Monday, May 7, 2018

Planet Nine makes some KBOs go wild

Hi, everyone! I’m Tali, an undergrad at the University of Michigan. Last summer, I worked on a Planet Nine project with Konstantin and Mike, and although we didn’t find Planet Nine (yet!), we did look further into the stability of objects in the presence of Planet Nine. Turns out, not everything is stable!

In his last post, Konstantin explained that the main cluster of anti-aligned objects is able to remain stable due to mean motion resonances with Planet Nine. Their orbits always cross Planet Nine’s orbit, but such resonances allow the objects to avoid collisions. Here’s an example of what the dynamics looks like: the green orbit is Planet Nine, and pink orbit is an anti-aligned Kuiper belt object. The little blue circle is Neptune’s orbit, and the star is the Sun (not to scale).

What we see here is that the anti-aligned object experiences librations (=bounded oscillations) in the direction its orbit points (the longitude of perihelion). Meanwhile, Planet Nine’s orbit slowly precesses and changes direction as well.

BUT, it turns out that being in resonance with Planet Nine is not enough for stability. That’s because Neptune is still in the picture. Let’s look back at the animation above. Notice that as the pink orbits wags back and forth, its perihelion distance (=the shortest distance from the orbit to the Sun) changes. The pink orbit stretches (and hugs Neptune’s orbit) and then circularizes (and detaches from Neptune). The wider the “wagging the tail” oscillations are, the more pronounced the in and out behavior becomes. If the object librates with too large of an amplitude, it comes suuuuuper close to Neptune. And when that happens, it either gets ejected from the solar system or its dynamics changes entirely, and its behavior is no longer relevant to Planet Nine.

SO, the stability of the anti-aligned objects can be summarized by the two gifs below. When the longitude of perihelion libration (tail-wagging) is mild, our object experiences small changes in perihelion distance, and thus remains at a safe distance from the inner solar system. But, if the librations become too wide (and too wild), the object goes unstable, thanks to Neptune.


Now, the anti-aligned population is not the only one we looked at. Planet Nine carves out an aligned cluster of objects as well, which experience librations in longitude of perihelion, but this time, inside the orbit of Planet Nine:

As you can see this object is in the perfect stable location - it stays far away from Neptune (blue) AND doesn’t cross Planet Nine’s orbit, and just quietly librates in longitude of perihelion. This object is all set for life. Nothing will make it budge from this configuration.

BUT, there are objects that seem to be aligned at first, but suffer because their libration amplitudes are too large. Here’s an example of such an object:

In the animation above, the orbit spins too far and crosses Planet Nine’s orbit. This is not good for two reasons: (i) Planet Nine starts having collisions with this object and knocking it about, and, (ii) UNLESS the object is in a resonance with Planet Nine, it gets swept by Planet Nine into the Neptune scattering region. If you look at the animation carefully after the pink orbit crosses the green orbit, you’ll see that the perihelion distance of the object is slowwwly decreasing. When it gets small enough - when the object starts interacting strongly with Neptune - we get the same output as for the unstable anti-aligned objects (i.e. instability and a crazy jumping dog.)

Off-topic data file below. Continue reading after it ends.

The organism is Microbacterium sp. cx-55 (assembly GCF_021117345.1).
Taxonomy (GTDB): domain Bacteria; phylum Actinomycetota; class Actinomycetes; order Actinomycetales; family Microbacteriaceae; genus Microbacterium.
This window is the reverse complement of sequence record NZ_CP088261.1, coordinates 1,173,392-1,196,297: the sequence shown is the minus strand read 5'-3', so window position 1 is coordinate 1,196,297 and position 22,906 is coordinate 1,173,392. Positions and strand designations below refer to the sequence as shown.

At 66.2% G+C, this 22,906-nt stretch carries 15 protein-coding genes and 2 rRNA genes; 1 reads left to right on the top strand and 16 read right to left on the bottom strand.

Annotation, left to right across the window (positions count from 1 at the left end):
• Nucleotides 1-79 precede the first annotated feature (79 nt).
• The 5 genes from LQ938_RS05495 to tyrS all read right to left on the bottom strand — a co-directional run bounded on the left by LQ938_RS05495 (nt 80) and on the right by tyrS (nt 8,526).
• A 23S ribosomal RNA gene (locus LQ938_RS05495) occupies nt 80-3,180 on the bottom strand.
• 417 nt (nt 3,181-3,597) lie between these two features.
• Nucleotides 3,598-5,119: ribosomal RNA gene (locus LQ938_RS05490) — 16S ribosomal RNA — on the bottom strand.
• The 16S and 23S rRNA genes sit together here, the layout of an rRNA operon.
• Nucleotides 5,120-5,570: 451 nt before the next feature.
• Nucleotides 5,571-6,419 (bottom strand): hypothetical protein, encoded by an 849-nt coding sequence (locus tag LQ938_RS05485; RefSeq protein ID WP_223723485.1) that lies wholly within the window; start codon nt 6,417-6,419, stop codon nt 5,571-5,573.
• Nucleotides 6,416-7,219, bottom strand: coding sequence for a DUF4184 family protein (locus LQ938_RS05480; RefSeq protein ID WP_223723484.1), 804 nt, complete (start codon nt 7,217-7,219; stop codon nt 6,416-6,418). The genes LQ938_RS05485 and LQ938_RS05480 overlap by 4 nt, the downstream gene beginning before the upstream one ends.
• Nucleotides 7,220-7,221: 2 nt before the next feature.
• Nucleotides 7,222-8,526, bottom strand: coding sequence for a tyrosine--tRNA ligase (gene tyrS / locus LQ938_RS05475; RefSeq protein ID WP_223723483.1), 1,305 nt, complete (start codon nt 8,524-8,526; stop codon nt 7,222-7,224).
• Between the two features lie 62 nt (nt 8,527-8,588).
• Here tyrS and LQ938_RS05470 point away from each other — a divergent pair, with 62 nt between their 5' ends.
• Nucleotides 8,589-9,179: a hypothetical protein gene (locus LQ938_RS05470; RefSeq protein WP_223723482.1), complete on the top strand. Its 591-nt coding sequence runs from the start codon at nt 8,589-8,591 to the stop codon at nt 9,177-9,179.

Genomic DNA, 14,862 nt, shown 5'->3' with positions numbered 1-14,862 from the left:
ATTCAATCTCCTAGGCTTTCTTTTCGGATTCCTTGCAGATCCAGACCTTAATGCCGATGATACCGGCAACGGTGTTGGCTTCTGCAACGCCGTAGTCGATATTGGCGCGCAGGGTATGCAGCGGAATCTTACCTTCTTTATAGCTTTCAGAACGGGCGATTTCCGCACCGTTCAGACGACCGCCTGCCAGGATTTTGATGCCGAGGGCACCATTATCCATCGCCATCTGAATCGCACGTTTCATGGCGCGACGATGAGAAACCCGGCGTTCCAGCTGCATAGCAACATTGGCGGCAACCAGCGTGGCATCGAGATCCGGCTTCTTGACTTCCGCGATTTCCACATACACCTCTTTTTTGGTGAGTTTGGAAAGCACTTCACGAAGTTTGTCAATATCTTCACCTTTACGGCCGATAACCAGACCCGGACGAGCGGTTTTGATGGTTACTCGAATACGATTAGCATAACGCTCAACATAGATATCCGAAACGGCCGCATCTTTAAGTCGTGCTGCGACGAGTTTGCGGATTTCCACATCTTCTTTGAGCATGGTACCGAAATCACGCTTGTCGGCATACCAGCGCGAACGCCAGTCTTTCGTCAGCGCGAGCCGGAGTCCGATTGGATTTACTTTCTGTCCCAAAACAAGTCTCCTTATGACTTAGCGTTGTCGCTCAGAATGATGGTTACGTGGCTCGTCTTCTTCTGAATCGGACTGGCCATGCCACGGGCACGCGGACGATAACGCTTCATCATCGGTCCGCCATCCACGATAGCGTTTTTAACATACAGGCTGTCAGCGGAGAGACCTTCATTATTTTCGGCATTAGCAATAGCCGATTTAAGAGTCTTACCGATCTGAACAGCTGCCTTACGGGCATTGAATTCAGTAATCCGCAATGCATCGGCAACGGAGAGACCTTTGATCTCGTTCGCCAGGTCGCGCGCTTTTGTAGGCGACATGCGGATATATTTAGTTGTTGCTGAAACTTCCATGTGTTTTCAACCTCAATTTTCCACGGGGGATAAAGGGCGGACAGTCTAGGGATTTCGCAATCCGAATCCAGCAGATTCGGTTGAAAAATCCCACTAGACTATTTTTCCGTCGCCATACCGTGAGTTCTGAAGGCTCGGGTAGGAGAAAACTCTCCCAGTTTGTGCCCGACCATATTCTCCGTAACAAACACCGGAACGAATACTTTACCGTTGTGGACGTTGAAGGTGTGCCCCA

So, what’s the bottom line? Not all anti-aligned objects are stable! And not all aligned objects are stable. And it all depends on their perihelion distance, which is closely tied with their librations in longitude of perihelion.

Moreover, it turns out that what kind of objects we find surviving through the end of our simulations depends on the initial conditions we put in. What do I mean by initial conditions? Well, for example, we expect that different scenarios of Planet Nine’s formation would have affected the initial configuration of the Kuiper belt in different ways. So, suppose we start with two different initial conditions: a “narrow” Kuiper belt (objects initially within a narrow interval of perihelion distances) and a more widely spread “broad” Kuiper belt.  And now we integrate these populations forward, in the presence of Planet Nine, in two separate simulations. Do these populations end up creating the same Kuiper belt?

In our recently accepted paper, we find that they don’t! In fact, the stable aligned population discussed above is completely missing from the “narrow” Kuiper belt. So, as the astronomy community continues to find more and more of these distant Kuiper belt objects, we might be able to start to tell which initial Kuiper belt we started with, and maybe how Planet Nine formed…

Read our paper here to find out more about Planet Nine, initial conditions, and stability!